Volume 4 Issue 2 - January 15, 2006
Training syllabus for I.A.S. officers to include crosscutting perspective on disability
D.N.I.S. News Network – Officers of the fabled iron-structure of the Indian State, the Indian Administrative Services (I.A.S.), will be sensitised on disability issues during their training at Lal Bahadur Shastri Academy with the Government of India currently reviewing the training syllabus.
A Consultation Meeting was held recently in the National Capital to seek views from a cross section of civil society representatives and concerned organisations on making these officers aware of the rights and needs of marginal social and economic groups, including disabled people.
The Department of Personnel and Training had constituted a Committee to review the syllabus of training for I.A.S. officers on their entry into the service.
Representatives and experts working in the area of gender, poverty, and disability attended the meeting. From disability sector, National Centre for Promotion of Employment of Disabled People (N.C.P.E.D.P.), Deepalaya, and Amar Jyoti Rehabilitation Centre were invited.
It was highlighted that while the two-hour module on disability in the first phase of training was adequate to sensitise the new entrants towards the issues of disabled people in India, it was not sufficient enough to equip them to face the challenges in implementing the policies for disabled people.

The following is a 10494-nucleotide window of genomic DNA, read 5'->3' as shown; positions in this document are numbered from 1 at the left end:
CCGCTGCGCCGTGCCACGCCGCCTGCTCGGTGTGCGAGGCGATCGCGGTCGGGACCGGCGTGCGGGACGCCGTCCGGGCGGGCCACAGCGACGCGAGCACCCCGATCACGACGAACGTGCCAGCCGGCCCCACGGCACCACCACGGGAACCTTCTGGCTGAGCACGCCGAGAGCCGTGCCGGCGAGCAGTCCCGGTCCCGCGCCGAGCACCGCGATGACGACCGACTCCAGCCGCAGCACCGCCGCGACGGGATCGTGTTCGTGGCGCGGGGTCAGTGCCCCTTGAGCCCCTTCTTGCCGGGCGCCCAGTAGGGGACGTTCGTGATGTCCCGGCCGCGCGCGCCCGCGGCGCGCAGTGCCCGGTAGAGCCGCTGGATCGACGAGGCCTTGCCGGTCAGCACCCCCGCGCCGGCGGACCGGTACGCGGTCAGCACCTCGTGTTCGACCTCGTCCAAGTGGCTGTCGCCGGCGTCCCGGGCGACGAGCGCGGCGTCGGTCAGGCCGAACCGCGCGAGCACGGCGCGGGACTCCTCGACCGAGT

It was suggested that in the training module on law apart from other laws, three key disability laws - the Disability Act, the National Trust Act, and the Mental Health Act – also be taught. Research methodologies and analytical skills should be imparted and during the course of training, they should be asked to conduct case studies on various issues concerning rights and development of diverse identity groups including disabled people.
It was also suggested that a component of internship with some NGOs should be incorporated so that trainee I.A.S. officers can develop an understanding of the work of civil society organisations and how they can work in partnership with the government.
All these suggestions were noted down and it was informed that the final changes based on this consultation would be shared soon with all the stakeholders.
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National Centre for Promotion of Employment for Disabled People
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